LeonDeon’s review published on Letterboxd:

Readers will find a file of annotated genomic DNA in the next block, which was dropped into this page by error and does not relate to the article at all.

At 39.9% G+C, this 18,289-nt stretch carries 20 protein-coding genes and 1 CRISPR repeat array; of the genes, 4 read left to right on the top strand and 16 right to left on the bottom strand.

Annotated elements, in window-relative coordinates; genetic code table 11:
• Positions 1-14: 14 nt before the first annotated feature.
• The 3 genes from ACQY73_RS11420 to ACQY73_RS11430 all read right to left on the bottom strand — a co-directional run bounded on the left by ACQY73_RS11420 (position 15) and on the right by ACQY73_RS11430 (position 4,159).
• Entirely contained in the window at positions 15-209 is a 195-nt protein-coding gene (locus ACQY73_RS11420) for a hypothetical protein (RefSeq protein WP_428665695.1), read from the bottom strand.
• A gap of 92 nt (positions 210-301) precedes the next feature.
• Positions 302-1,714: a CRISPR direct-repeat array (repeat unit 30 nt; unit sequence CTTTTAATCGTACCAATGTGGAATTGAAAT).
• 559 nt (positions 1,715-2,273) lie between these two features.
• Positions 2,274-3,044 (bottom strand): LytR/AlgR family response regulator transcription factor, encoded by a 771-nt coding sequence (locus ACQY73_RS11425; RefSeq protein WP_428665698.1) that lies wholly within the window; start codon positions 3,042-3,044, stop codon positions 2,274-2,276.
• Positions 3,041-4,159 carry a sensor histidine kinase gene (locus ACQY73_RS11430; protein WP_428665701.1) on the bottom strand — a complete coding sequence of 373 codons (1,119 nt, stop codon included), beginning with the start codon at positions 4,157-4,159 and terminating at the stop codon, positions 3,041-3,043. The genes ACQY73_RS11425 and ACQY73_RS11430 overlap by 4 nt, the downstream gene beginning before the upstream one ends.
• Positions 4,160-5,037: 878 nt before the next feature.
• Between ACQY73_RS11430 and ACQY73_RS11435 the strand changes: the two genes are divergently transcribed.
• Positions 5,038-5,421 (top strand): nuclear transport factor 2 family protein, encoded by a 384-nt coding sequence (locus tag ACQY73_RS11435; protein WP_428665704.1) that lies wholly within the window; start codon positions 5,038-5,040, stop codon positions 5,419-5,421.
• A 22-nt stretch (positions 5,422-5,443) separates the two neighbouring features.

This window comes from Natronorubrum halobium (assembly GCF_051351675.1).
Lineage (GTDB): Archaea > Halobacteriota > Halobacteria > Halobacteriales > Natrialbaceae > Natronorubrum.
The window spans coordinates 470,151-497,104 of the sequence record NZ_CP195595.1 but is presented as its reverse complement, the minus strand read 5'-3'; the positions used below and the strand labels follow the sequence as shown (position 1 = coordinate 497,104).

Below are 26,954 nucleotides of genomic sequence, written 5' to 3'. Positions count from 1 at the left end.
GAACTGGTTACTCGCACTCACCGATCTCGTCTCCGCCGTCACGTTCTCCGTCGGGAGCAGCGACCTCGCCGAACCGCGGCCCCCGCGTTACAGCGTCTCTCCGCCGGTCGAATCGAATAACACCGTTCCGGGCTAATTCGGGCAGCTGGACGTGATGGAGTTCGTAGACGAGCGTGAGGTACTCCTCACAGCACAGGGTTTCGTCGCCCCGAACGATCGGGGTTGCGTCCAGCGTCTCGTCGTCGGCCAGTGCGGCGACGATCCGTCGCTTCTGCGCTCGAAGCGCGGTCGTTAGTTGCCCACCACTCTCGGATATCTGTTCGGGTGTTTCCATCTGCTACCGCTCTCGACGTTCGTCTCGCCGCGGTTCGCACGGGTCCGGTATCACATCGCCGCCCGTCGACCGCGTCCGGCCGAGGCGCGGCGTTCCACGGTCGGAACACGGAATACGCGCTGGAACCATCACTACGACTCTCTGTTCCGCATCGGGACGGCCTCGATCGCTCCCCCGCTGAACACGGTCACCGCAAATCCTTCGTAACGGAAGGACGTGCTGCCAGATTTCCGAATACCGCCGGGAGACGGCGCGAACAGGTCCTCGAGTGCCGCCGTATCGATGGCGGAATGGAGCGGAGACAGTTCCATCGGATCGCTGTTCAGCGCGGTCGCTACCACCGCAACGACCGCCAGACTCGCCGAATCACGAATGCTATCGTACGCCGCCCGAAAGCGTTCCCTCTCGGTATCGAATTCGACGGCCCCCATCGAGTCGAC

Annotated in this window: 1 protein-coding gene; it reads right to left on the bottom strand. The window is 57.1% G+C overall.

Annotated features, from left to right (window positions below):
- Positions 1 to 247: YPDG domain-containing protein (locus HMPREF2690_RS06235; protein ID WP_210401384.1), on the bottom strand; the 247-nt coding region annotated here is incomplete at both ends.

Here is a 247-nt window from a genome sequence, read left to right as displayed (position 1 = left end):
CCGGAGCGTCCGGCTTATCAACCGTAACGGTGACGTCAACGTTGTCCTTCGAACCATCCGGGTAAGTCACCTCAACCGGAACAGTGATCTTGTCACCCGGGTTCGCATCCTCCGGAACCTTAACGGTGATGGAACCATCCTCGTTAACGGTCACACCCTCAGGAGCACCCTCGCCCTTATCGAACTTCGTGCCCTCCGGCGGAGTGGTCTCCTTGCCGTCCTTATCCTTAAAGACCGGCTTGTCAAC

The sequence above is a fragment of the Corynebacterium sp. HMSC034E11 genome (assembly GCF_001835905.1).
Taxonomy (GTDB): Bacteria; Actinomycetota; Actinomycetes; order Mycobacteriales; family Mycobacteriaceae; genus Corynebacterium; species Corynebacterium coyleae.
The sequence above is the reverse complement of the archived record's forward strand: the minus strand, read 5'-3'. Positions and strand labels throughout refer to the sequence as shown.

I can comfortably say that I have spent a majority of my adult life fearing decay. The human experience rotting you from the inside out is an innate horror instilled in all of us. If we are lucky enough in this life to live long lives, we will eventually see death. We will experience death in a multitude of ways. It could the death of the first family pet, your grandparents, or even your friends; in the end, the common thread of life is the experience of death. Though I am not the first to write about this, nor will I be the last. The commonality of death becomes banal to human connection. We know of death yes; we talk about it and it has imprinted us, yet the concern in the conscious mind subsides as we ourselves get older. It isn't until you experience death again that you’re pressured to remember that there is a ticking clock and it never stops. For every second we exist, we are living in defiance of the grave. With a film like The Father it props up a craven corrosive worry of mine is that the death of the psyche. To know you are alive, to know you exist, but to have the personality traits desiccate over what feels like a lifetime is something I don’t know if I have the trenchant energy for. So why watch a film designed to make me feel anxious at all turns? Because the point of art, especially gilt-edged art, is that it will make you inevitably feel something beyond the innocuous feeling of good or bad, rather something abstruse. In pursuit of an intangible object like this, I found this film resonating with me. It forced me to reconcile with the inevitability of death. I found the horror palpable from the performances of Olivia Coleman and Anthony Hopkins, who carry the weight of the film firmly on their shoulders. While Hopkins is very much alive on the surface, his mental state is weakening. Days turn into weeks and weeks into months, all in a few days. Losing time like that caused me to panic. How many times have the days passed me by without me remembering which days were which? While what I have experienced is non-comparable, the faint feeling smoked over me. I could see it, smell it, but it was dim enough that I couldn’t get the complete picture, just the resounding burden of fear.